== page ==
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Sunday, 17 November, 2002, 10:02 GMT
Quinnell ends Test career
Wales and Lions star Scott Quinnell called time on his international career on Saturday after nine years at the top level.
Quinnell made his Wales debut in 1993 against Canada and finished it against the same opponents on Saturday in the Millennium Stadium.
The Llanelli No 8 came off the bench in the 56th minute with Wales leading 25-18 but creaking under Canadian counter-attacks.
Wales eventually settled, regained control of the match and went on to win the match 32-21 and set themselves up for next week's clash with New Zealand.
Whether it was the presence of their former skipper on the field that helped steady Wales can't be said with certainty.
It wouldn't have been the first time that the "Mighty Quin's" example had inspired his team-mates, but it was certainly the last in a Wales shirt.
Quinnell has struggled for some time with a variety of injuries, but his increasingly problematic knees mean that his days at the top level of rugby are numbered.
However, Quinnell said that he was feeling good physically and that much of the reason behind his decision was to devote more time to his young family.
"I feel better now than I have for a long time and possibly stronger than I have been for a long time," Quinnell said after an emotional send-off at the end of the match.
"I want to see my family and it's great now that I get to watch them grow up - there's a lot of committment between now and the World Cup.
"The spectators were fantastic and the players have been fantastic all week - it's the end of an era for myself and something I can be very proud of."
The Wales management had attempted to persuade their 6ft 4in talisman to carry on but his mind was made up.
Quinnell has been reduced to a bit-part or impact player, being held in reserve on the bench until risked from the start for 'major' internationals.
He has also lost the Wales captaincy to fellow back row Colin Charvis, after the Swansea player led Wales on their summer tour of South Africa.
There has also been friction between the Wales management and Llanelli, with his club doing its best to nurse their inspirational skipper along after his Test exertions.
Quinnell, as the son of Wales and Lions star Derek and nephew of legendary fly-half Barry John, was blessed with a fine rugby pedigree.
And he has lived up to his billing, playing 51 times for Wales - scoring 11 tries - and starring for the 2001 Lions, playing in all three Tests against Australia and claiming a try in the first Test win.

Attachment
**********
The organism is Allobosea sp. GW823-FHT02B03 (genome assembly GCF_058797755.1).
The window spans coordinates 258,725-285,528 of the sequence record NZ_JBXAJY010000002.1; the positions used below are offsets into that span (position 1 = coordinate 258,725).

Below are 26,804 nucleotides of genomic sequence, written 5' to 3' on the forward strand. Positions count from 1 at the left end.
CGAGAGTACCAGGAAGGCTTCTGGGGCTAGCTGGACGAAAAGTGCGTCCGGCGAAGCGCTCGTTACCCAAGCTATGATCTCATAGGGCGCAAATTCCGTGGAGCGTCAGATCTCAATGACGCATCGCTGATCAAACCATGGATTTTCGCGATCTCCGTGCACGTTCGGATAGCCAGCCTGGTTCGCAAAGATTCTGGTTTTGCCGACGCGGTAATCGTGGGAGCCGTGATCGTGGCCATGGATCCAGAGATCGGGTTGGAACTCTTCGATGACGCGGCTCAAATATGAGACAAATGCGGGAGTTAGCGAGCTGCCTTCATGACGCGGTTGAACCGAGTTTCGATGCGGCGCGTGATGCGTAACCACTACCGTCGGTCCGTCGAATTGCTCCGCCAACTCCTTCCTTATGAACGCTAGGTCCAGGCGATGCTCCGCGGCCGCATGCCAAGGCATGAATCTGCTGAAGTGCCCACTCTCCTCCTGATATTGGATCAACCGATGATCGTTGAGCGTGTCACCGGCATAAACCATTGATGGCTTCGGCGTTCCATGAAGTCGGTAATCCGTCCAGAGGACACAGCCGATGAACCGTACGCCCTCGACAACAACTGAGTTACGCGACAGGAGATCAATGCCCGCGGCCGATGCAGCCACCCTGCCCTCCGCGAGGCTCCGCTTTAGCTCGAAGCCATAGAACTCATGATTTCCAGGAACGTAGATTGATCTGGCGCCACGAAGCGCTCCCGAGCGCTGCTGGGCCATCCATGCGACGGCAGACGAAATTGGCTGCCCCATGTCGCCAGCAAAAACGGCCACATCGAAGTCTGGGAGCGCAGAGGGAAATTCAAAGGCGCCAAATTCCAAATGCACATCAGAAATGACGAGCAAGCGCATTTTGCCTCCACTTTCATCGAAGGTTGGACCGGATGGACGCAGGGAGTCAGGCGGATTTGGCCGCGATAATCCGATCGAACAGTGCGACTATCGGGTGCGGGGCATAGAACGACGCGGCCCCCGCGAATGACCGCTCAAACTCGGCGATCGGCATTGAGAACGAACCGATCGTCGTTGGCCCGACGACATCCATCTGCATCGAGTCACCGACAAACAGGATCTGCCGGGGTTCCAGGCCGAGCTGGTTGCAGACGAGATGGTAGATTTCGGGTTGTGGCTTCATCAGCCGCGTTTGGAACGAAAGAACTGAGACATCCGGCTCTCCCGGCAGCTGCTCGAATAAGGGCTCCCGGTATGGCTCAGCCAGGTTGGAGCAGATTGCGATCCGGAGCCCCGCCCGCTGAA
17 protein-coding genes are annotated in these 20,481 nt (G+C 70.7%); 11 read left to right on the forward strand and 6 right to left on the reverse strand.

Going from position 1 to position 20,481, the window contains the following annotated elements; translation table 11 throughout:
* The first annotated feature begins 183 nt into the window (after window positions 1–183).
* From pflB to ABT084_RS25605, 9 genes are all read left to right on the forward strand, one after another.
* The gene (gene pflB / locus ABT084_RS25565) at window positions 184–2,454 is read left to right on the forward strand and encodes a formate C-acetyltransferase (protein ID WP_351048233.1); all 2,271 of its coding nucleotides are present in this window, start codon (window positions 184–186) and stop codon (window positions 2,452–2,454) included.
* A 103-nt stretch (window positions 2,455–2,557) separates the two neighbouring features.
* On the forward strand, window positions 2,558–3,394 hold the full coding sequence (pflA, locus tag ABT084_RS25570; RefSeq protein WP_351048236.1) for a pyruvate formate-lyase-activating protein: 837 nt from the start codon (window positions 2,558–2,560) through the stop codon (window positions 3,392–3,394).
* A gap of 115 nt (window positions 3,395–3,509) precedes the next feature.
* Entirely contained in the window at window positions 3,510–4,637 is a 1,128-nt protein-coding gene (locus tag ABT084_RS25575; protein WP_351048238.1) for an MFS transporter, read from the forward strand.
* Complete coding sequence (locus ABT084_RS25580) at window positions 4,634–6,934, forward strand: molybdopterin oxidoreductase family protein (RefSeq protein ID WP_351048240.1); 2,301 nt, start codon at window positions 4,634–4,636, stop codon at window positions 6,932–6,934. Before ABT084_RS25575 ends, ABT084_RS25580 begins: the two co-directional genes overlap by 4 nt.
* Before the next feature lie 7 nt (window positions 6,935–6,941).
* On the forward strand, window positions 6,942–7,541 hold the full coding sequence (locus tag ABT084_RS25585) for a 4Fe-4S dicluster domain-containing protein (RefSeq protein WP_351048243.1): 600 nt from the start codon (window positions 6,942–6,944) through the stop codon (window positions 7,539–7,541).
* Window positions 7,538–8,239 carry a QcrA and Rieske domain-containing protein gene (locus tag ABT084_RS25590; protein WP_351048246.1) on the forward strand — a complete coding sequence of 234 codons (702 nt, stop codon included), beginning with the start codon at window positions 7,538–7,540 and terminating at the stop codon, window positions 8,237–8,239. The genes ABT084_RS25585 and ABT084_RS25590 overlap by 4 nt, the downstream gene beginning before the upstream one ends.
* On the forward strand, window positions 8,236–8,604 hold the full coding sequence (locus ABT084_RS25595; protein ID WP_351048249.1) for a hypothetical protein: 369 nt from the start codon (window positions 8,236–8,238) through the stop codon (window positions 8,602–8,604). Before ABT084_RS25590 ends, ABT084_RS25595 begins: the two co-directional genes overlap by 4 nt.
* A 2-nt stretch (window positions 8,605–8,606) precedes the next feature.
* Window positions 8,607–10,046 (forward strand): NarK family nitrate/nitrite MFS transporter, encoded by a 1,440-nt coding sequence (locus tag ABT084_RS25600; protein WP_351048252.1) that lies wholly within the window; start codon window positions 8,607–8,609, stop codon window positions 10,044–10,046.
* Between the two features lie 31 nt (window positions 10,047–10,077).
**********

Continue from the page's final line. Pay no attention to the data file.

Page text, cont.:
He has been plagued by a persistent knee injury for several seasons and underwent an operation on the troublesome joint following last year's Lions tour.
Last April, Quinnell announced that he would definitely bow out of the international arena after the 2003 World Cup in Australia - if he made it that far.
"If I get to the World Cup, and that will be a miracle at the moment, it will be over for me after that," Quinnell said at the time.
"My body is a wreck at the moment with a knee problem, neck injury and shin problem. In my heart of hearts I feel I will be lucky to get to Australia."
Quinnell began his rugby career at Stradey Park, coming through the Wales youth set-up before making his debut in 1993 against Canada at Cardiff Arms Park.
But like much of the cream of Welsh rugby before union turned professional, Quinnell turned his back on the code in September 1994, signing for Wigan rugby league club in a £400,000 transfer.
Quinnell was capped for Wales at rugby league before returning to the 15-man code in 1997 with Richmond, before rejoining Llanelli when the English club went bust.
Quinnell, whose brother Craig is also a Welsh international, was called up for the 1997 Lions tour to South Africa but injury curtailed his involvement.
The giant No 8 more than made up for it four years later in Australia, where he emerged as one of the Lions' outstanding performers.
Now he will devote his energies to Llanelli, and perhaps another tilt at the European Cup.
"I'll be at Llanelli until they kick me out," Quinnell added. "I'll never leave Llanelli."
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